Geopolitics and security matters cannot help but set the backdrop to this upcoming period as Chair, whether Russia’s aggression in Ukraine is over or not. Chemnitz argues that the present situation, with most of the working groups operating without Russian participation, cannot continue forever.17 Climate challenges are too existential and important for the Arctic region and must include Russia as well. Not only the Danish government - but also other Arctic Council members like Canada - will undoubtedly feel conflicted as to this ambition.


Greenland - an exception in the Arctic?

In a book published in March 2024, Greenland in Arctic Security, the authors are putting Greenland on a special Arctic pedestal, stating that Greenland enjoys the most autonomy of any non-sovereign Arctic territory, situating itself between a colonial past and the future as a sovereign nation-state anticipated to materialize sooner rather than later”.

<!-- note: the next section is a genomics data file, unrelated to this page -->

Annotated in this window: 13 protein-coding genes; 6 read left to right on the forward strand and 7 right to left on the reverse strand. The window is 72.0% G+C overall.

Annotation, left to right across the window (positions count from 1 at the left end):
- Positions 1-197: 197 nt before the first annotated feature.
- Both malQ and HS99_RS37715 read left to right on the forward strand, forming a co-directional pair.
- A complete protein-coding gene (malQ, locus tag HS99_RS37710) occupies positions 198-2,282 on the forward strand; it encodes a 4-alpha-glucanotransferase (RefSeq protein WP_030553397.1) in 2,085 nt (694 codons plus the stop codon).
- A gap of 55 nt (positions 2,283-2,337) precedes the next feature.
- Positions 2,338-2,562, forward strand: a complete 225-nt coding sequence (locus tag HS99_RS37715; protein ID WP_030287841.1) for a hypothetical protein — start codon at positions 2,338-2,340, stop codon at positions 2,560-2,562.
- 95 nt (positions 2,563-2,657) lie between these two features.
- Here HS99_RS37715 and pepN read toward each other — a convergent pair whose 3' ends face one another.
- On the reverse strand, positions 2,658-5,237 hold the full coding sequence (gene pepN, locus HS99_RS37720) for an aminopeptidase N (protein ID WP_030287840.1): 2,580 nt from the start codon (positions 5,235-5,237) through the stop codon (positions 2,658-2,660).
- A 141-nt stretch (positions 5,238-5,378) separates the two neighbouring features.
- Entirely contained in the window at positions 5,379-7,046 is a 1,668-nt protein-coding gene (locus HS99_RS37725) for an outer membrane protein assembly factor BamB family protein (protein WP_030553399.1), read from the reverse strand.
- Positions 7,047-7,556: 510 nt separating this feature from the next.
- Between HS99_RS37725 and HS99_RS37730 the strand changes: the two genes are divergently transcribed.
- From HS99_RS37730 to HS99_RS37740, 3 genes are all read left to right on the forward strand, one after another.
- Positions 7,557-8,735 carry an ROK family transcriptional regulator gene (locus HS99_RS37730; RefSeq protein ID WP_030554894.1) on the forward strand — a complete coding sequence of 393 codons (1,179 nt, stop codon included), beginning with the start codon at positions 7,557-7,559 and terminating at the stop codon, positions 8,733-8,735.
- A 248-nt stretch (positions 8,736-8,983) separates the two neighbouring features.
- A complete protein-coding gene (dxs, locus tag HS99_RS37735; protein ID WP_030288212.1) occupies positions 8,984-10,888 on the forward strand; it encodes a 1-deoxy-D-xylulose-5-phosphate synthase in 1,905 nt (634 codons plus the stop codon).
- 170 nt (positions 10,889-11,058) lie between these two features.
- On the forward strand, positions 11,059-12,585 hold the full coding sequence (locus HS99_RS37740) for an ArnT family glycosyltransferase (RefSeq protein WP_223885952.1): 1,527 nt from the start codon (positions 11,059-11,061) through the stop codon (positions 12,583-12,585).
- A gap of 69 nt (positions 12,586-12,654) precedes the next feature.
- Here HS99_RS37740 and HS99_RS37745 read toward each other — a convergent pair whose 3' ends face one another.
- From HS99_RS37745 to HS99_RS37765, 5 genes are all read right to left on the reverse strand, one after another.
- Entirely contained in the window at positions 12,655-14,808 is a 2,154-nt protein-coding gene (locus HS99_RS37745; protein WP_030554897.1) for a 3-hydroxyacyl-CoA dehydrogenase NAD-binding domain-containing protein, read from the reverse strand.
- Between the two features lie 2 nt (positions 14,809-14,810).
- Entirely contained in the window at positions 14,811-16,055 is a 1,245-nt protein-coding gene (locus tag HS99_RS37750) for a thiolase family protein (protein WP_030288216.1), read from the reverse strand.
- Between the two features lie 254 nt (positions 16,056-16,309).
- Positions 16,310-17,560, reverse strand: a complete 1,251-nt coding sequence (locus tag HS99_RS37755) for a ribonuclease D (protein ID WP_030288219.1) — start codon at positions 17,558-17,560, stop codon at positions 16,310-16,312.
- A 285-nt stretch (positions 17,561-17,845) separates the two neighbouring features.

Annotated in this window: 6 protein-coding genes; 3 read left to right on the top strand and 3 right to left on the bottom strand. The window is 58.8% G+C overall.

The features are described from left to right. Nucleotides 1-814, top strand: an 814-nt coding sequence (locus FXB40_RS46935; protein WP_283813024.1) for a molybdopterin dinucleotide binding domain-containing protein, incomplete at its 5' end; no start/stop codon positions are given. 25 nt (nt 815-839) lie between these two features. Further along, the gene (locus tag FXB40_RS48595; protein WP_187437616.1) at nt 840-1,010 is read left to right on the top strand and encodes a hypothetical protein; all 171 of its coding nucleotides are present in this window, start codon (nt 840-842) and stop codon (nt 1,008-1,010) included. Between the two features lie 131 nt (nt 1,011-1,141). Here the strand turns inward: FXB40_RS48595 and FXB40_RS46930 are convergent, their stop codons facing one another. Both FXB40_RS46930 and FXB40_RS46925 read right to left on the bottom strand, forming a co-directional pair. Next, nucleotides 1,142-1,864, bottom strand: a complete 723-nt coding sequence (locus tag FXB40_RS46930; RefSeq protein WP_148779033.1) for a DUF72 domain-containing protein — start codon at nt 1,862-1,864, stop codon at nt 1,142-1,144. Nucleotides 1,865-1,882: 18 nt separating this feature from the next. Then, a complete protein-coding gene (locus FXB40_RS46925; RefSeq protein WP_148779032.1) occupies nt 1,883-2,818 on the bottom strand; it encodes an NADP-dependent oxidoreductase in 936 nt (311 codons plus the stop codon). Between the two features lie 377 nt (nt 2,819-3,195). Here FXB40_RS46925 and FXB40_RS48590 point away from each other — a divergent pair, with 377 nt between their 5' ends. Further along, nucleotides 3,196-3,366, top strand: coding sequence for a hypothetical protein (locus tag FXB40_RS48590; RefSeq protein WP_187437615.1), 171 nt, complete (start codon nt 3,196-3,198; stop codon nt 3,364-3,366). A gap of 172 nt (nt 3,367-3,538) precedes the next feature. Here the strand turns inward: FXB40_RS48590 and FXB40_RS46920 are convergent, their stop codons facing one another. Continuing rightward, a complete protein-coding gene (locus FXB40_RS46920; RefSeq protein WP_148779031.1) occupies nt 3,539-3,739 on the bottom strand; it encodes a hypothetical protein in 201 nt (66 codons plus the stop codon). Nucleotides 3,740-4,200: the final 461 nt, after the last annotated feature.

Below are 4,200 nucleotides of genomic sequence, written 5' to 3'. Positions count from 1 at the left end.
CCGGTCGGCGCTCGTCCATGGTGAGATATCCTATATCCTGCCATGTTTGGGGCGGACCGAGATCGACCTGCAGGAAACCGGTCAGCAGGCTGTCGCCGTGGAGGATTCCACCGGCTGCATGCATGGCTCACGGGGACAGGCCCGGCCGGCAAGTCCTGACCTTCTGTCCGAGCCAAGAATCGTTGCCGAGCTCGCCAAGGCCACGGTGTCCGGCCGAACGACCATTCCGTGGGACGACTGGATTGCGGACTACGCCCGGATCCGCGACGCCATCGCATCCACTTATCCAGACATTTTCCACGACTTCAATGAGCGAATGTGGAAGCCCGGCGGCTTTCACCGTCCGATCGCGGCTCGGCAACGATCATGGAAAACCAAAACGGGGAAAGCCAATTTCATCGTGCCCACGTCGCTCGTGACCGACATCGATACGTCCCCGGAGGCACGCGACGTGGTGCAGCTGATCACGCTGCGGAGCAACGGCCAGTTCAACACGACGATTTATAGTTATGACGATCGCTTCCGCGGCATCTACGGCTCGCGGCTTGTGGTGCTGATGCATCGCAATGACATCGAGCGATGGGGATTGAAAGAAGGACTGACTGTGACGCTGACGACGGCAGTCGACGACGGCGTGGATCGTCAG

Canadian Inuit do not seem to share the same ambitions in terms of obtaining independence. On the other hand, the authors grapple with putting Greenland on a clear formula, as “the surrounding climatic thaw and geopolitical freeze of the Arctic, equally based mainly on futures yet to be realised, only adds to the elusiveness of Greenland”.

The trend has been clear for several decades. Greenland wants to be as autonomous as possible, and there are already political forces in Greenland ready to fully cut the ties. A year ago, a Greenlandic commission presented a draft for Greenland’s own constitution for its parliament, outlining the legal shape of a future, fully independent Greenland.

But there are indications that a majority of Greenlanders foresee some kind of link to Denmark maintained in the long-term. The hard facts are that the developing global security situation puts more pressure on Greenland. It is obvious that the island nation would not be able to defend itself in an escalated security situation, not even with Denmark’s help. If Greenland fully leaves the Kingdom of Denmark, in case of military conflict there is no doubt that the U.S. would need to significantly intervene. Perhaps some kind of link to Denmark – some observers have suggested a Free Association Agreement with Denmark, like the one the Marshall Islands shares with the U.S. – would still be more attractive for Greenland in the foreseeable future.18